Jacqui Murray is the author of the popular Building a Midshipman, the story of her daughter’s journey from high school to United States Naval Academy, the Rowe-Delamagente thrillers, and the Man vs. Nature saga. She is also the author/editor of over a hundred books on integrating tech into education, adjunct professor of technology in education, blog webmaster, an Amazon Vine Voice,  a columnist for  NEA Today, and a freelance journalist on tech ed topics. Look for her next prehistoric fiction, In the Footsteps of Giants, Winter 2020, the final chapter in the Crossroads Trilogy.

 

Social Media contacts:

Amazon Author Page:        https://www.amazon.com/Jacqui-Murray/e/B002E78CQQ/

Blog:                                       https://worddreams.wordpress.com

Instagram:                             https://www.instagram.com/jacquimurraywriter/

LinkedIn:                                http://linkedin.com/in/jacquimurray

Pinterest:                                http://pinterest.com/askatechteacher

Twitter:                                   http://twitter.com/worddreams

Website:                                 https://jacquimurray.net

Advertisements


38 Comments

Busy … But at least it’s SPRING! #amreading #mystery #newrelease

Celebrating!

It’s been a busy week+ since my book release. Whew! And bonus: I got my books the day some of my readers (the ones who pre-ordered) got their books. There is something about holding the book in your hand to make it real.

Then there’s the whole “deer in the headlights” thing when the first person asks you to sign their copy of your book. First it’s: OMG, seriously? Then it’s: What the hell am I supposed to write?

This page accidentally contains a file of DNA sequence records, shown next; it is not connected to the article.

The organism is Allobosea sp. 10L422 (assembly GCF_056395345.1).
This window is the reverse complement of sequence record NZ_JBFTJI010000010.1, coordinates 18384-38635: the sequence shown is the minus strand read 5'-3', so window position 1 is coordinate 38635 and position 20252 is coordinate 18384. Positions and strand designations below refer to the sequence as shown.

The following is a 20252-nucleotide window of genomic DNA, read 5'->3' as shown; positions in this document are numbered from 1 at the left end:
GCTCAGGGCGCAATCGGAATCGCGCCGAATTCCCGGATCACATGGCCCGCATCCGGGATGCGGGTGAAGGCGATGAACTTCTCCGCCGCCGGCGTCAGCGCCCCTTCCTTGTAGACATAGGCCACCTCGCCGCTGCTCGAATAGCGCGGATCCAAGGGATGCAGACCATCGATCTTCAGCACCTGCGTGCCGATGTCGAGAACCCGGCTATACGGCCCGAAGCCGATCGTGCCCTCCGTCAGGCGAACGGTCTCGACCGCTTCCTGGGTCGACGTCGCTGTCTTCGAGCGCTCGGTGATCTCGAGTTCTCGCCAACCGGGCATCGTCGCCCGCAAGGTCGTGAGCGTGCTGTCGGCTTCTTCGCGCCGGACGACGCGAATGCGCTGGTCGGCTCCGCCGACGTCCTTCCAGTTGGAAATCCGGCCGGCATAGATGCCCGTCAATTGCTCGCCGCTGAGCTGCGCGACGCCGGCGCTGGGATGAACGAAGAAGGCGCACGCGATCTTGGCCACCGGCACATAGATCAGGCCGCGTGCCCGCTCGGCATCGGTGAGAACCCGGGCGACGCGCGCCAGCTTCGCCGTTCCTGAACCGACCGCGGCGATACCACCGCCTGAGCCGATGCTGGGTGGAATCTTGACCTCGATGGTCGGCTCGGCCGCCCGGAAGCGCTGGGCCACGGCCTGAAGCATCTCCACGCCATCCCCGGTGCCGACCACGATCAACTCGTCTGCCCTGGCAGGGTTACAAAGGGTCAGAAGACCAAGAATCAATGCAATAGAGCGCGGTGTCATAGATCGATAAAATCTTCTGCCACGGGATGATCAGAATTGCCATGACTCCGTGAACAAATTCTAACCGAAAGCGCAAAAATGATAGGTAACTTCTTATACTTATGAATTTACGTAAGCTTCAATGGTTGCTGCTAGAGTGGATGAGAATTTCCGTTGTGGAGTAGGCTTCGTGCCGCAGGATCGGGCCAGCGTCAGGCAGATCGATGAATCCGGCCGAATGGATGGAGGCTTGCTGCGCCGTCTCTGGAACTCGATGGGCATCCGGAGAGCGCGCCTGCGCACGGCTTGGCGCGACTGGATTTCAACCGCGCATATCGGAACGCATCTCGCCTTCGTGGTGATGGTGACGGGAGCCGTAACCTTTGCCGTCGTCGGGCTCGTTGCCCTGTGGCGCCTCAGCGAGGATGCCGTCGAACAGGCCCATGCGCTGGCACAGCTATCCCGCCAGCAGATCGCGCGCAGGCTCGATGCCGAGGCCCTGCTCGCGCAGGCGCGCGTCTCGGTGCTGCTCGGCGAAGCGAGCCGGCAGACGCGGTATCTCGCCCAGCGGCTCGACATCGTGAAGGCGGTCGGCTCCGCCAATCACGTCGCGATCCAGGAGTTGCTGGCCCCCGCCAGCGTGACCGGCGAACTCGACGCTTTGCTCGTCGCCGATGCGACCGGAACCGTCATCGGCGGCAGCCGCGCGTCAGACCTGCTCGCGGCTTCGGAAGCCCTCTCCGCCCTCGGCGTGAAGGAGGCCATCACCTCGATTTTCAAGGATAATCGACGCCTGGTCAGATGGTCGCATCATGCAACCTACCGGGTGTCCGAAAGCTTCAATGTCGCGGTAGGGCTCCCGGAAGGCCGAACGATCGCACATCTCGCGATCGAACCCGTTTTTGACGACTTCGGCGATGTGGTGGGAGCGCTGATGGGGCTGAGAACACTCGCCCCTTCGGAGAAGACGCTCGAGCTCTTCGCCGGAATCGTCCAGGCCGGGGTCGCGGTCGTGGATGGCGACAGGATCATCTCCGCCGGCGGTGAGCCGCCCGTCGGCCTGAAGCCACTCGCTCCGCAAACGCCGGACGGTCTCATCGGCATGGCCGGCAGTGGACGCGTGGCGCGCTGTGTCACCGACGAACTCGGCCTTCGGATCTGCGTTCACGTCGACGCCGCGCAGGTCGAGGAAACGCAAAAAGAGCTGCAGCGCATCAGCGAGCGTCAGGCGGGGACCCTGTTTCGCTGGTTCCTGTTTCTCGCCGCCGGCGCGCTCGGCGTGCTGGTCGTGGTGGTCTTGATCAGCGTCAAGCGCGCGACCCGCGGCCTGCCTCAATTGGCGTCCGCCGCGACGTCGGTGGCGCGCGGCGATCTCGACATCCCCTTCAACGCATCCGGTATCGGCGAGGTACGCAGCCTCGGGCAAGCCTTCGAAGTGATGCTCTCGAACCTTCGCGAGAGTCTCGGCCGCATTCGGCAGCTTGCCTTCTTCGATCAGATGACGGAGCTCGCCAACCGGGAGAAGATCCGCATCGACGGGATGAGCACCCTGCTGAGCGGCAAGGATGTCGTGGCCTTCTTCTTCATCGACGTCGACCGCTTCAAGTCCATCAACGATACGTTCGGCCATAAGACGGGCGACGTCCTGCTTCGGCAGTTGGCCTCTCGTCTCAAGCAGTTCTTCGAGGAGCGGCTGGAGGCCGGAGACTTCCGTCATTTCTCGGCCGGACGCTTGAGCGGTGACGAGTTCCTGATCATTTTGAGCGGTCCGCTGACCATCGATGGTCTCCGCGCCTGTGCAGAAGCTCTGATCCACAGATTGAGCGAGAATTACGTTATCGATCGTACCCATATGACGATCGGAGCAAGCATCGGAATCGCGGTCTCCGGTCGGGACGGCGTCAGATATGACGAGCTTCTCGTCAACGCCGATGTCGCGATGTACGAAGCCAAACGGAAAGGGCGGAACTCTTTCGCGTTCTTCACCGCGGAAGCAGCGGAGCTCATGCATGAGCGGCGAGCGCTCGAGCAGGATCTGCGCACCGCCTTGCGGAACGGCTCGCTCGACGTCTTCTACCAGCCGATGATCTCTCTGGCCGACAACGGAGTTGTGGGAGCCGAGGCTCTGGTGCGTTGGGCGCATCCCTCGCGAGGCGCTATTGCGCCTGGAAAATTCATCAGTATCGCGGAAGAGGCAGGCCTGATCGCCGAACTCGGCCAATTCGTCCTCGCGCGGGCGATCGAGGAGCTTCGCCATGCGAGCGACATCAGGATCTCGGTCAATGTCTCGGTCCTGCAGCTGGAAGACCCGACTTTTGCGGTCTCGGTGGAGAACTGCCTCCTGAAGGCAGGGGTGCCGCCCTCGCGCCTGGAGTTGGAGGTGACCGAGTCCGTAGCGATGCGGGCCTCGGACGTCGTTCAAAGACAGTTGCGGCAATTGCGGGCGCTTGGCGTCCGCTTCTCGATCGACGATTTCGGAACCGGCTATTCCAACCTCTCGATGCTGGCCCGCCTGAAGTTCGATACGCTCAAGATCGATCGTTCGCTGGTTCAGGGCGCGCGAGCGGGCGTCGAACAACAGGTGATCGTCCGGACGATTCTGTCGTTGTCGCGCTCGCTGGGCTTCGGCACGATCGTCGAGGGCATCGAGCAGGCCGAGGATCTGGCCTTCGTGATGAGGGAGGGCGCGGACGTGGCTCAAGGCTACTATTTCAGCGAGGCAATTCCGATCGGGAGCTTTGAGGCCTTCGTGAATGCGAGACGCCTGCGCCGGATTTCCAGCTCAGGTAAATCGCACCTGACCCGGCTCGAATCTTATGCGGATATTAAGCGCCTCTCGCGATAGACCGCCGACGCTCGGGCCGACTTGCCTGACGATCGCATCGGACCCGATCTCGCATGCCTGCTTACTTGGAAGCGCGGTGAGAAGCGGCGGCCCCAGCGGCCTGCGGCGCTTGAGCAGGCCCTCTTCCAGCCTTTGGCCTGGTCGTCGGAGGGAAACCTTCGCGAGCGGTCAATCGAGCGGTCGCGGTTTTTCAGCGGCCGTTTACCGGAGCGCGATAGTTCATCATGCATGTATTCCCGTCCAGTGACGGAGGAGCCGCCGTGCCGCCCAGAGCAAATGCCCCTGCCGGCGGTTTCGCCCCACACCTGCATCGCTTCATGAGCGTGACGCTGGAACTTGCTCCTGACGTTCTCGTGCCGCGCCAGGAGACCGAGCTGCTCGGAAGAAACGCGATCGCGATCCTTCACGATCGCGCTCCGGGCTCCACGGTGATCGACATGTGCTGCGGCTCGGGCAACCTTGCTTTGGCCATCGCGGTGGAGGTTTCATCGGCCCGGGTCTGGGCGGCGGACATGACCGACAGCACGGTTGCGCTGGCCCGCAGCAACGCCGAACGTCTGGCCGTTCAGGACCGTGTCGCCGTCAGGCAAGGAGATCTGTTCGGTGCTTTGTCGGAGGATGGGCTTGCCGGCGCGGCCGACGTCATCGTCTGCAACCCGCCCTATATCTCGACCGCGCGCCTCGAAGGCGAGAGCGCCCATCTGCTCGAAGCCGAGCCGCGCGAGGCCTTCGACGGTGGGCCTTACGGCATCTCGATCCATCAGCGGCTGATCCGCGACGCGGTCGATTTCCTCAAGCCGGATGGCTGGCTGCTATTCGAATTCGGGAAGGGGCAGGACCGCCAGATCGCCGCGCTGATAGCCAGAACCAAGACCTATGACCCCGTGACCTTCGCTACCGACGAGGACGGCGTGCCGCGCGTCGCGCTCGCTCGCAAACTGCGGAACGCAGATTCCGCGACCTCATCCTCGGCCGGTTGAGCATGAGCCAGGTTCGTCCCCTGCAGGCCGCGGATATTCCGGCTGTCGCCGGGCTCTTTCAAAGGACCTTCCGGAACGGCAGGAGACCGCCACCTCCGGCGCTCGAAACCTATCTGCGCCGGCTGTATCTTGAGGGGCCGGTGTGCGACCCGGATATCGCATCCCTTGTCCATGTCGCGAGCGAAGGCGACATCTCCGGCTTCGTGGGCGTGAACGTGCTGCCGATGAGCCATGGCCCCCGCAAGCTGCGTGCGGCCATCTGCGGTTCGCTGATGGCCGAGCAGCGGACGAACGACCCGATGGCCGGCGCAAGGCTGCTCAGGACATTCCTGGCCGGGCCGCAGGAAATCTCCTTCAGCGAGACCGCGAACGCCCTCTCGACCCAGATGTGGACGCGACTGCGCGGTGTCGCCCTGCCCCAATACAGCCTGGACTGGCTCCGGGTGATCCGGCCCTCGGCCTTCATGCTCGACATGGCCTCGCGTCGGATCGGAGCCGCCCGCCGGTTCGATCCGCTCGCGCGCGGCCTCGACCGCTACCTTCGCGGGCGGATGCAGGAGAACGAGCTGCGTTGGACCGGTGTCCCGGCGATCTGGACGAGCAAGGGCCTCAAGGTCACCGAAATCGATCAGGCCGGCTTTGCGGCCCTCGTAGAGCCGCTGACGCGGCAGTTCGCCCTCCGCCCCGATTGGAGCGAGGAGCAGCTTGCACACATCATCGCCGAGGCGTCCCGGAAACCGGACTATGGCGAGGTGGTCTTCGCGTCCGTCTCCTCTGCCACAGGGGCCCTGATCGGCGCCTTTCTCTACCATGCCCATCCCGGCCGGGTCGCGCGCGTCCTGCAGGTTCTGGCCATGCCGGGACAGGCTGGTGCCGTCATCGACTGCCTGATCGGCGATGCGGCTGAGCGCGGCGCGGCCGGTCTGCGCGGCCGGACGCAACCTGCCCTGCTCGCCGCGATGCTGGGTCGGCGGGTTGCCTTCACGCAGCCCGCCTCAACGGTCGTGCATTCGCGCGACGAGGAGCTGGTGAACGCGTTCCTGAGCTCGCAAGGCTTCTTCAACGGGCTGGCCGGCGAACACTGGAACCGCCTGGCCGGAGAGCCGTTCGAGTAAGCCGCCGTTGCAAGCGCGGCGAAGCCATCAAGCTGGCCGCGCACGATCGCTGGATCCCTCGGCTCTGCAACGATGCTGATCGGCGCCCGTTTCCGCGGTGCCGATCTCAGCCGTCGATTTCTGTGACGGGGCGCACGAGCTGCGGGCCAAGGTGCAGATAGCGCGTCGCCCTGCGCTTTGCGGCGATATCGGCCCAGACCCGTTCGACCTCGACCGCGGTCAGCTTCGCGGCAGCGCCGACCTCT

And my awesome blog release tour hosts have helped spread the word since last week. If you haven’t stopped by their sites, here’s the list again:

March 13: D. L. Finn
March 18: Betsy Kerekes
March 19: Staci Troilo Audiobook Release Day!
March 21: Joan Hall
March 25: Jacqui Murray
March 27: Mae Clair

I still stare at my book in a state of near-disbelief. It’s been a bit scary, because as an introvert, I’ve always tried to stay in the wings. It’s much quieter there. The problem with that, though, is it doesn’t encourage people to buy your books, which is kind of the point.

It’s real!

“Congratulations, love.”

I start to turn, but my Muse stops me. Instead he picks up a book as he drops an arm around my shoulders and pulls me into him. Today he smells like rain with a trace of earthy loam. Spring.

“It looks good, love.”

“Thanks. People seem to like it.”

He gives me a squeeze before letting me go. “And they should. It took you long enough.”

Do I detect a hint of scolding in his voice? “Hey, there are writers out there whose first book took twice as long as mine did.”

He sets the book back in the box with the others. “Uh-huh. There are also a lot of writers out there whose first book took half the time.”

“Your point?”

His eyes narrow. “Your second book better not take as long as this one did.”

I manage–barely–to avoid rolling my eyes. “I know, I know. And you know I’ve been trying to write Book 2 ever since I signed the contract with my publisher.” Seven rough drafts so far. Seven! I’m working on the timeline again. I need to start rough draft number 8. “But you know I also have other stuff to do in the next month.” Not the least of which is spring cleaning. Ugh. We host Easter for my husband’s side of the family. And taxes. And I need to finalize my session handouts for the upcoming Writers’ Institute.